Apple’s suppliers have had a murky history with working conditions. Eighteen workers attempted suicide in one facility in 2010 and one died of exhaustion because of the working conditions at the plant.
At the time, Apple’s response was to wag a stern finger, sending then COO Tim Cook to inspect the plant. Recently, however, Apple appears to be doing more to ensure workers safety and health at supplier facilities. The company has investigated working conditions at all of their final production facilities and has begun protecting workers from benzene and n-hexane by eliminating them from the production process.
According to the Center for Disease Control,“benzene causes harmful effects on the bone marrow and can cause a decrease in red blood cells, leading to anemia. It can also cause excessive bleeding and can affect the immune system, increasing the chance for infection.” Long term exposure is known to cause cancer, including leukemia and blood-forming organ cancers, and has been shown to cause birth abnormalities in animals.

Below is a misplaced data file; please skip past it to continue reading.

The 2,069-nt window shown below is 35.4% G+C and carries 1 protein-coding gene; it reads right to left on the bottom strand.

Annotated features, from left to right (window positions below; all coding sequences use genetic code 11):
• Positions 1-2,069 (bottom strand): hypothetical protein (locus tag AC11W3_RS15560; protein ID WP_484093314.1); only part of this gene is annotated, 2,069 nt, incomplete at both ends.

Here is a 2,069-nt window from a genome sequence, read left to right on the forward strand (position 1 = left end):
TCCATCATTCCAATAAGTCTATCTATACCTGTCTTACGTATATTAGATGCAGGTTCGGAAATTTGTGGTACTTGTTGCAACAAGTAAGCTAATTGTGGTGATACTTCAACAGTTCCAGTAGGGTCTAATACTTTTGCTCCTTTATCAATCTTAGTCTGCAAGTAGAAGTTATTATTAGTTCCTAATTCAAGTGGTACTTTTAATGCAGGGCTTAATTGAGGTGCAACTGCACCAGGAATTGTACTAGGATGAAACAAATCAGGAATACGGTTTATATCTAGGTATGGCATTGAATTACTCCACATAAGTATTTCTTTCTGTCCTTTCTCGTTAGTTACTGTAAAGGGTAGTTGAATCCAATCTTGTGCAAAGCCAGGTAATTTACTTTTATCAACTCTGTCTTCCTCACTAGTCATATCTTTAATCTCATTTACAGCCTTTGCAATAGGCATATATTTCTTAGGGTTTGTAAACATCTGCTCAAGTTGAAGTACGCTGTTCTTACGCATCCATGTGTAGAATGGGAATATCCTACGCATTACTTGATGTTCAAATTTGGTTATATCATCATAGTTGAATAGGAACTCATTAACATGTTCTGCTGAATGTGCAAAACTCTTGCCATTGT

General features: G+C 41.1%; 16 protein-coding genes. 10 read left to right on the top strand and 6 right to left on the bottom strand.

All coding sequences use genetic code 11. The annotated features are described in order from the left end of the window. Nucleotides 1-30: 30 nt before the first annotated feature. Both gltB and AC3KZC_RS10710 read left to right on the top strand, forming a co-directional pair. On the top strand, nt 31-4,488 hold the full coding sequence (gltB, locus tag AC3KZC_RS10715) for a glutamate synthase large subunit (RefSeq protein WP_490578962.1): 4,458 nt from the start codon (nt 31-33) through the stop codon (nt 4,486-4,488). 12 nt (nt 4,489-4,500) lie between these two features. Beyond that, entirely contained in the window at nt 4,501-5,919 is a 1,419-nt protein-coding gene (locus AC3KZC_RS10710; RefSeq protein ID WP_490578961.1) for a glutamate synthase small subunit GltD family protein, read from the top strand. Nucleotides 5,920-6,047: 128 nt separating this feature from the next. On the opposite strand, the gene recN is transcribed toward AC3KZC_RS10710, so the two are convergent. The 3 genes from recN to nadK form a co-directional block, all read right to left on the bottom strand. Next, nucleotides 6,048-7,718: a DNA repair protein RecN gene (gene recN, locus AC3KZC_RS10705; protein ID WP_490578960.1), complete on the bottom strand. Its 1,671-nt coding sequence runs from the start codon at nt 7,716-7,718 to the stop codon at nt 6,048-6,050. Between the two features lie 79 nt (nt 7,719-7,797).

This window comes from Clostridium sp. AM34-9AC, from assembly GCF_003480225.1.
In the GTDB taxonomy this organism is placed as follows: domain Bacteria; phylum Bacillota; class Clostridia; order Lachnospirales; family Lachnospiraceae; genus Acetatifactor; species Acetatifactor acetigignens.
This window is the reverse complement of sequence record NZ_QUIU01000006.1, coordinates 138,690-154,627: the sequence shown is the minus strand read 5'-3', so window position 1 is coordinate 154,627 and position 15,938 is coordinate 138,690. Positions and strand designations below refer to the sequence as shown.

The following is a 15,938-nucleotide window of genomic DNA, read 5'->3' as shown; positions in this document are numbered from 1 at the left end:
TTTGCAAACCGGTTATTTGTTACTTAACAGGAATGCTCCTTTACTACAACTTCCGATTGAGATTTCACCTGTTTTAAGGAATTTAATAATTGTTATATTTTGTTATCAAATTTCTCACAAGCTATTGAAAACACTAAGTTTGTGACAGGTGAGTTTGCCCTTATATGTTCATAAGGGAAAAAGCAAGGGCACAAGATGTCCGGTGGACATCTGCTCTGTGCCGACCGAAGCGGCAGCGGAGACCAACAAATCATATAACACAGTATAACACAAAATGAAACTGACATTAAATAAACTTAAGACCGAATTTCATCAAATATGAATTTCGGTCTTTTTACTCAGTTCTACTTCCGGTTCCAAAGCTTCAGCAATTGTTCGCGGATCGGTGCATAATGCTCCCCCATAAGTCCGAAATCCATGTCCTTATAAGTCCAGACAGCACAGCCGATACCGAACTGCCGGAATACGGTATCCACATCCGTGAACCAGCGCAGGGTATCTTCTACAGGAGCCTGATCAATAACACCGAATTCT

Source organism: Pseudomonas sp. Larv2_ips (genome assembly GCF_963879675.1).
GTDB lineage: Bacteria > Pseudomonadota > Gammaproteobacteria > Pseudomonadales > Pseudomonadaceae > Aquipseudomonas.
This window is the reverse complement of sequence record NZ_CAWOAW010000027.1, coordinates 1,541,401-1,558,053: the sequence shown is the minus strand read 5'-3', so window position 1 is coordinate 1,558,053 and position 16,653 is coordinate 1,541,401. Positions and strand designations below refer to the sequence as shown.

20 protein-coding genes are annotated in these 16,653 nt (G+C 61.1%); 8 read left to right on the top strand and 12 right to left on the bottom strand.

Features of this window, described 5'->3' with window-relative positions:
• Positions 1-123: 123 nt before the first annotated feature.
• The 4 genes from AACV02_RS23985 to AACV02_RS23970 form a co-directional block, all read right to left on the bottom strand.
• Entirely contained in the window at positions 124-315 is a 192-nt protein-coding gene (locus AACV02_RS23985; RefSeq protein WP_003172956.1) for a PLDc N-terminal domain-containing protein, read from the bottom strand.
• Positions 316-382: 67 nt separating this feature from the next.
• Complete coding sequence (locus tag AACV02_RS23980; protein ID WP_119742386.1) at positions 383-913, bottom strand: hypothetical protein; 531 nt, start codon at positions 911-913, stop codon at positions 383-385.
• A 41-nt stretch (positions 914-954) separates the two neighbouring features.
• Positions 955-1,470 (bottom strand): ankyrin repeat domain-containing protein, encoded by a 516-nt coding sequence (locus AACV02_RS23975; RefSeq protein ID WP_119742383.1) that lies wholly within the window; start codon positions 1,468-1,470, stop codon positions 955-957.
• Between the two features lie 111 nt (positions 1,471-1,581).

According to the ATDSR toxicology report on n-hexane, exposure in the workplace during the 1960’s and 1970’s created the following symptoms: “…the affected workers had was [sic] a feeling of numbness in their feet and hands. This was followed by muscle weakness in the feet and lower legs. If exposure continued, the symptoms grew worse. In some workers, paralysis of the arms and legs developed. When the affected workers were examined by doctors, the nerves controlling the muscles in their arms and legs were found to be damaged.”
Thanks to Apple’s changes, workers will no longer be exposed to benzene or n-hexane, and thus can lead healthier, safer lives. To date, Apple has inspected only 22 of their 349 Chinese facilities and has yet to eliminate the use of the aforementioned chemicals in their entire assembly line. Nevertheless, this is an important step in the right direction and Apple deserves recognition for the changes they have made to improve the safety and health of their workers.
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Posted: September 8, 2014